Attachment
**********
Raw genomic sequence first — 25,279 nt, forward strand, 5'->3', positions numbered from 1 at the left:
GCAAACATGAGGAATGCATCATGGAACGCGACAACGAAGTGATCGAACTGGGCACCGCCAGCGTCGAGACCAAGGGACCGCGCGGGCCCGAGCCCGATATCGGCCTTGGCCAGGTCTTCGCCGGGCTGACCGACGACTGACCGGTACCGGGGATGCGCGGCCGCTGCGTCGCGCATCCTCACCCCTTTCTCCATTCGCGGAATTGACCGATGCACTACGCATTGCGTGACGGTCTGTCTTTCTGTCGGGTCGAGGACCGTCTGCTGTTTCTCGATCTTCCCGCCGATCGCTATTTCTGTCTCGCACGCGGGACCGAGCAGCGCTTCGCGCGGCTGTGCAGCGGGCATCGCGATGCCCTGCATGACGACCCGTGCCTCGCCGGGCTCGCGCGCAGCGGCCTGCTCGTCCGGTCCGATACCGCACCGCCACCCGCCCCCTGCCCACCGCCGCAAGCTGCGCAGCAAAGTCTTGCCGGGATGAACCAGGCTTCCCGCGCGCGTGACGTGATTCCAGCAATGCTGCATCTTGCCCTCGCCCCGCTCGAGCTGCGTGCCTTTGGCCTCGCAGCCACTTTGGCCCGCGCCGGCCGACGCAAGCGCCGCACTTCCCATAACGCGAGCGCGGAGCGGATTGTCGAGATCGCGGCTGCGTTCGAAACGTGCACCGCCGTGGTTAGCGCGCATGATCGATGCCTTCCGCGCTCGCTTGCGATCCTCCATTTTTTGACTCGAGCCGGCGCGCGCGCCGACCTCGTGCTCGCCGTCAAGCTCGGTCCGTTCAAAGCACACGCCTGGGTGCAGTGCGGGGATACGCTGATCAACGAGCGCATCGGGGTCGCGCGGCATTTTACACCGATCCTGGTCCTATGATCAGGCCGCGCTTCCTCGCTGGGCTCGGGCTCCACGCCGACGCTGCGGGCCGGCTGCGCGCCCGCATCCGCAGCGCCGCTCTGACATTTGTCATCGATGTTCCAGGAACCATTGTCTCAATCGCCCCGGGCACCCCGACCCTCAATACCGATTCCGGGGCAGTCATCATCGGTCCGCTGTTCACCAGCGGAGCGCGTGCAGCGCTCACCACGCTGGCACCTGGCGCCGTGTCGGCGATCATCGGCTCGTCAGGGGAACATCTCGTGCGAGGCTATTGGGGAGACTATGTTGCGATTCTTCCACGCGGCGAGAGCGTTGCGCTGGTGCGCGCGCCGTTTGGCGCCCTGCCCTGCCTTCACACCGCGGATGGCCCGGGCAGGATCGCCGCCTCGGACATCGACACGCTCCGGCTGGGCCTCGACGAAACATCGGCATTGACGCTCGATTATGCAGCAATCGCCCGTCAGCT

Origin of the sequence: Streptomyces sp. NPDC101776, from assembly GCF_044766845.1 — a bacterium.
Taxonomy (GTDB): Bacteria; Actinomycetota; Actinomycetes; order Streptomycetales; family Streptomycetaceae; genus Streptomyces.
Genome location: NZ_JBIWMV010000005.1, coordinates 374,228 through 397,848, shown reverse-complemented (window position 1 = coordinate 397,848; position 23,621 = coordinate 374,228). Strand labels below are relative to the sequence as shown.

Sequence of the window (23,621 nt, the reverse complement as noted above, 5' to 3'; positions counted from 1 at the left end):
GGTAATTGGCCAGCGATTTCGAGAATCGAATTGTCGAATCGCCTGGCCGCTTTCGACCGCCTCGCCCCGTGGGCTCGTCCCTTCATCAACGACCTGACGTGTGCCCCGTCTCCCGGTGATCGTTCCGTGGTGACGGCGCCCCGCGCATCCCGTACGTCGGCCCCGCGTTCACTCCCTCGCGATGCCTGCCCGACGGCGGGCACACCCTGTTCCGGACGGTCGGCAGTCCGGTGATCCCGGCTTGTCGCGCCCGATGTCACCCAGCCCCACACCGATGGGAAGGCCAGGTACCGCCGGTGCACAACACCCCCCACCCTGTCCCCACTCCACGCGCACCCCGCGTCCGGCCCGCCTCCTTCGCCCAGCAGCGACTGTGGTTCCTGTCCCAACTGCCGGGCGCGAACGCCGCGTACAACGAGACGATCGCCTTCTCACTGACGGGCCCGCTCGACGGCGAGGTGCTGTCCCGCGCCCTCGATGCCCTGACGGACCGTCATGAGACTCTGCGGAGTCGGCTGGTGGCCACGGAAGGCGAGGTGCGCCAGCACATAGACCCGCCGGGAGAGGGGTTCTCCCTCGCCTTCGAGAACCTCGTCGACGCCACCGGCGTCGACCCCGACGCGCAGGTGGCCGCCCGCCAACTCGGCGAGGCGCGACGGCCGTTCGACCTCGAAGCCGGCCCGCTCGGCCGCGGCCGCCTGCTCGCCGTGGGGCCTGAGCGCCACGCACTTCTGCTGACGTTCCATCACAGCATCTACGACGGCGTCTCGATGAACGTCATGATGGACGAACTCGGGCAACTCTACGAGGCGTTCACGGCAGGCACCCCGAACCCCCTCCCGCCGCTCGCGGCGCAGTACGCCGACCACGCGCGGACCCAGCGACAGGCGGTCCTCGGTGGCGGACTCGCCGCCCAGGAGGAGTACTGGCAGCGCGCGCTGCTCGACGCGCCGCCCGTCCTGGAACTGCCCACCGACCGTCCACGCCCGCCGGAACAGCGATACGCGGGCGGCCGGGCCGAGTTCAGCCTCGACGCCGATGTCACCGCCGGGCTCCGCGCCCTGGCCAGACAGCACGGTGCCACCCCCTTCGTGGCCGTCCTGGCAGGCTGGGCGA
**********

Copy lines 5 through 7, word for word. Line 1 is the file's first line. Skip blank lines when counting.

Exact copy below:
Genome location: NZ_JBIWMV010000005.1, coordinates 374,228 through 397,848, shown reverse-complemented (window position 1 = coordinate 397,848; position 23,621 = coordinate 374,228). Strand labels below are relative to the sequence as shown.

Sequence of the window (23,621 nt, the reverse complement as noted above, 5' to 3'; positions counted from 1 at the left end):
GGTAATTGGCCAGCGATTTCGAGAATCGAATTGTCGAATCGCCTGGCCGCTTTCGACCGCCTCGCCCCGTGGGCTCGTCCCTTCATCAACGACCTGACGTGTGCCCCGTCTCCCGGTGATCGTTCCGTGGTGACGGCGCCCCGCGCATCCCGTACGTCGGCCCCGCGTTCACTCCCTCGCGATGCCTGCCCGACGGCGGGCACACCCTGTTCCGGACGGTCGGCAGTCCGGTGATCCCGGCTTGTCGCGCCCGATGTCACCCAGCCCCACACCGATGGGAAGGCCAGGTACCGCCGGTGCACAACACCCCCCACCCTGTCCCCACTCCACGCGCACCCCGCGTCCGGCCCGCCTCCTTCGCCCAGCAGCGACTGTGGTTCCTGTCCCAACTGCCGGGCGCGAACGCCGCGTACAACGAGACGATCGCCTTCTCACTGACGGGCCCGCTCGACGGCGAGGTGCTGTCCCGCGCCCTCGATGCCCTGACGGACCGTCATGAGACTCTGCGGAGTCGGCTGGTGGCCACGGAAGGCGAGGTGCGCCAGCACATAGACCCGCCGGGAGAGGGGTTCTCCCTCGCCTTCGAGAACCTCGTCGACGCCACCGGCGTCGACCCCGACGCGCAGGTGGCCGCCCGCCAACTCGGCGAGGCGCGACGGCCGTTCGACCTCGAAGCCGGCCCGCTCGGCCGCGGCCGCCTGCTCGCCGTGGGGCCTGAGCGCCACGCACTTCTGCTGACGTTCCATCACAGCATCTACGACGGCGTCTCGATGAACGTCATGATGGACGAACTCGGGCAACTCTACGAGGCGTTCACGGCAGGCACCCCGAACCCCCTCCCGCCGCTCGCGGCGCAGTACGCCGACCACGCGCGGACCCAGCGACAGGCGGTCCTCGGTGGCGGACTCGCCGCCCAGGAGGAGTACTGGCAGCGCGCGCTGCTCGACGCGCCGCCCGTCCTGGAACTGCCCACCGACCGTCCACGCCCGCCGGAACAGCGATACGCGGGCGGCCGGGCCGAGTTCAGCCTCGACGCCGATGTCACCGCCGGGCTCCGCGCCCTGGCCAGACAGCACGGTGCCACCCCCTTCGTGGCCGTCCTGGCAGGCTGGGCGA